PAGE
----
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Ten Years After Vatican’s Call for Global Christian Churches to Work Together, Professor to Participate in Ecumenism Symposium

October 6th, 2010 by 

A philosophy professor from the College of the Holy Cross will join scholars and clergy involved in the work of ecumenism — the aim of unity among all Christian churches throughout the world —for a symposium at the University of Scranton on Oct. 15.

Rev. John Panteleimon Manoussakis, Edward Bennett Williams Fellow and assistant professor of philosophy at Holy Cross, will take part in the symposium titled “The Church of Christ & Ecumenism — 10 Years After Dominus Iesus.”

The symposium is being held a decade since the publication of perhaps the most important document on ecclesiology in modern times, Dominus Iesus, drafted by then Cardinal Ratzinger (now Pope Benedict XVI). The symposium will bring together theologians from Roman Catholic, Polish Catholic, Eastern Orthodox, and Anglican traditions to consider the current prospects and challenges of ecumenical dialogue. An ordained deacon in the Greek Orthodox Church, Manoussakis will represent the view of the Orthodox Churches.

The late Richard John Nehaus, a prominent American member of the clergy, reflecting on the response of many observers to Dominus Iesus, remarked that Dominus Iesus was widely perceived as delivering a “body blow to ecumenism.” Although the document’s main focus was on relations not between divided Christians but between Christianity and other faiths, the document’s comments on inter-Christian relations sparked intense controversy and debate, both within and outside the Catholic Church — debate about the nature of the Church, its purpose, the basis of unity, and the meaning of Christian division.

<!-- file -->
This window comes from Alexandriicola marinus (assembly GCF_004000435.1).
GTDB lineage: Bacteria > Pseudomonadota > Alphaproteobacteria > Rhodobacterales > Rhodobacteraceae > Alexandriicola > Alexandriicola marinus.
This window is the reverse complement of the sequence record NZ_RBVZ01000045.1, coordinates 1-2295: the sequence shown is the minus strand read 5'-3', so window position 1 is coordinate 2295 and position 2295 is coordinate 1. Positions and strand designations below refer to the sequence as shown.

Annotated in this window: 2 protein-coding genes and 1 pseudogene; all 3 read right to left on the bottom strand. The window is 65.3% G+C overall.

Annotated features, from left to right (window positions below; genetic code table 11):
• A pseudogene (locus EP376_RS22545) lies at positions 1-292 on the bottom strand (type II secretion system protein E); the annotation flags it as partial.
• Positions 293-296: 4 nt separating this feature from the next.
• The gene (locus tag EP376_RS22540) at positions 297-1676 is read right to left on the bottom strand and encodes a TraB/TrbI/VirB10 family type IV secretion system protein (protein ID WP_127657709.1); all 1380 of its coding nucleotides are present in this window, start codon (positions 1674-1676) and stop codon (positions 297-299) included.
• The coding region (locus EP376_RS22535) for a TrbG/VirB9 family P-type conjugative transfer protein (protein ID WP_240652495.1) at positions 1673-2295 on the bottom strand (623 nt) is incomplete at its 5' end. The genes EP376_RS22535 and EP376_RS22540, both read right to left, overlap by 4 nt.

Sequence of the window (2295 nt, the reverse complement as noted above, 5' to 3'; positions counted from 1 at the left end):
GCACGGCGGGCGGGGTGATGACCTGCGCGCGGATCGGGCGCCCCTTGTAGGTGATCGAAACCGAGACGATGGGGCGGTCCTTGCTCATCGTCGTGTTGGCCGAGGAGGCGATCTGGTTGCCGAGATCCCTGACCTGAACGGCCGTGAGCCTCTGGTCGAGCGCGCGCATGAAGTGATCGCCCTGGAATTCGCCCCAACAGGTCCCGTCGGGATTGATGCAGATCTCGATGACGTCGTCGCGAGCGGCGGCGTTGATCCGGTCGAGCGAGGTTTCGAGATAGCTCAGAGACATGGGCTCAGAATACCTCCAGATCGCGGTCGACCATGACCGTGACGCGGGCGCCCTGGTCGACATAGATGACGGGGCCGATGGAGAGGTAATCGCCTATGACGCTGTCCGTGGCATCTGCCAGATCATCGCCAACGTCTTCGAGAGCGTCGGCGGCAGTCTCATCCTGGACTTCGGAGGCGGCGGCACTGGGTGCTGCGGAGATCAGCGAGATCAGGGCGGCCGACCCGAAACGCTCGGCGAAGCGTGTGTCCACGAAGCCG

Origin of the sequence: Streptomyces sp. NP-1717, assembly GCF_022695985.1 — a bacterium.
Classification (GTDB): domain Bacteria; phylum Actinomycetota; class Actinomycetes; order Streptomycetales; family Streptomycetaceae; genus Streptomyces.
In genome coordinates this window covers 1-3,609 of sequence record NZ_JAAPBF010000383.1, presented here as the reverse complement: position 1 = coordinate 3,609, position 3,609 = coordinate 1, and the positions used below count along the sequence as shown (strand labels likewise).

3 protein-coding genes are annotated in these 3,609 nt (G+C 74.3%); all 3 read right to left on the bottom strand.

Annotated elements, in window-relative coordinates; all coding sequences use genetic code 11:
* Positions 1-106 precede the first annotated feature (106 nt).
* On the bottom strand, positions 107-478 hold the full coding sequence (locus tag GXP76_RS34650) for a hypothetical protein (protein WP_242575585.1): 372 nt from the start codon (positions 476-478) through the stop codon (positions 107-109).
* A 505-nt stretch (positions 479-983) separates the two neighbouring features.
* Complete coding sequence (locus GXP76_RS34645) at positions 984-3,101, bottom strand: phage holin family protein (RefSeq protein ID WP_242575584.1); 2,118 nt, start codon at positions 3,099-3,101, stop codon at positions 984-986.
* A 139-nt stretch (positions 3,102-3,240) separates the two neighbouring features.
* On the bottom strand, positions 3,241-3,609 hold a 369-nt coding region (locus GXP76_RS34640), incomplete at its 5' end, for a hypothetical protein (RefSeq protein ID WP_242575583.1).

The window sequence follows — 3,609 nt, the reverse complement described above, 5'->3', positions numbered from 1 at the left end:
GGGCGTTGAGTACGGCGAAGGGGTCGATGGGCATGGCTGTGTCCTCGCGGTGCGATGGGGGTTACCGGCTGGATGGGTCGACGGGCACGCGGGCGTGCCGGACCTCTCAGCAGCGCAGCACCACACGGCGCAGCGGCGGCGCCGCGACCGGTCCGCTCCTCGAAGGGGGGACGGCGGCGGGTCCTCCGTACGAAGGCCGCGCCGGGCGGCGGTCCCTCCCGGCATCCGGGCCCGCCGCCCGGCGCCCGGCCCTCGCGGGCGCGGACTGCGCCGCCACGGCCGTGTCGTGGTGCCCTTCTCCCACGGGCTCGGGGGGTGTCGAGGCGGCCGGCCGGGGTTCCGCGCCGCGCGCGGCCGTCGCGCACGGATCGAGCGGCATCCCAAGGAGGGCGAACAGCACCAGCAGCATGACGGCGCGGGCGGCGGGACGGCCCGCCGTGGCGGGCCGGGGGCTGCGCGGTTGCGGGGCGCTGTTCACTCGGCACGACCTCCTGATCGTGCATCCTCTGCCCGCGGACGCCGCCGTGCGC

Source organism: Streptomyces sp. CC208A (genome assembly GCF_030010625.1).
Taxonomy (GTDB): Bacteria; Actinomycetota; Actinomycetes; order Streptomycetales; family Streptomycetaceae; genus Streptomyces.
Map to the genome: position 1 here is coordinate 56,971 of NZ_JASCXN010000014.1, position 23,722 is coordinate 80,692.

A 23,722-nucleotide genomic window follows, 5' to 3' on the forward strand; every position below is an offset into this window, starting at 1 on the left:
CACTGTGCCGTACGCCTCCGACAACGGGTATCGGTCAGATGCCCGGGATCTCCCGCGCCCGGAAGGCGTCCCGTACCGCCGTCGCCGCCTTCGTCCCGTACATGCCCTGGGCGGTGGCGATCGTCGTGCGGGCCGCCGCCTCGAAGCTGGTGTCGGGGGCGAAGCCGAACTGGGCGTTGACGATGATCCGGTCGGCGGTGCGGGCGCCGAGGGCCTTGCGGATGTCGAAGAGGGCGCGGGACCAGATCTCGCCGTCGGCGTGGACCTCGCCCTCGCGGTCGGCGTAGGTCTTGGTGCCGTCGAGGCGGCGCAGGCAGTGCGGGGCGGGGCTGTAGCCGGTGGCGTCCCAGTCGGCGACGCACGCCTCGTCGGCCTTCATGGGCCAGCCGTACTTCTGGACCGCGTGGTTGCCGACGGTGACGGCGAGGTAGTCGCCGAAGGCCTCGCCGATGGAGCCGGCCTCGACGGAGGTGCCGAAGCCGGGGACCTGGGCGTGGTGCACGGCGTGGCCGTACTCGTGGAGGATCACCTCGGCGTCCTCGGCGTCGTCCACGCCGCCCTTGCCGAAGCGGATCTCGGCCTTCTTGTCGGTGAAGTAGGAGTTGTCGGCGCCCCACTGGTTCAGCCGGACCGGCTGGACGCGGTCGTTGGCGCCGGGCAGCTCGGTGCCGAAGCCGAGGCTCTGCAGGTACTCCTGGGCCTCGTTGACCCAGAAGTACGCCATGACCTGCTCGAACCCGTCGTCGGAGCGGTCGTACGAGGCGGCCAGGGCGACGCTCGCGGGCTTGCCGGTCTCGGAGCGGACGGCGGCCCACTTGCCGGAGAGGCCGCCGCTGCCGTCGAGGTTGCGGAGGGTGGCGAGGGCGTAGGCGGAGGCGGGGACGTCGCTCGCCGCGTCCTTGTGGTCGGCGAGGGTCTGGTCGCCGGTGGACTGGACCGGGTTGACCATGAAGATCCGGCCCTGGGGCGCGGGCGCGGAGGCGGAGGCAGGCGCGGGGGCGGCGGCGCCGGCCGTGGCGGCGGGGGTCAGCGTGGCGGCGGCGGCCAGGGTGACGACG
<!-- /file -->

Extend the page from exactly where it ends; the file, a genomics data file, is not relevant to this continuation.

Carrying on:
Manoussakis was born in Athens, Greece, and earned a doctorate in the philosophy of religion at Boston College. Manoussakis is author of God After Metaphysics: A Theological Aesthetic (Indiana University, 2007) and of several articles including, most recently, a treatment of the respective understanding of Old Testament theophany by St. Augustine and St. Gregory Palamas, published in Modern Theology. He has also written on papal primacy in light of recent development in Catholic-Orthodox dialogue.

For more information on the conference, visit the University of Scranton website.

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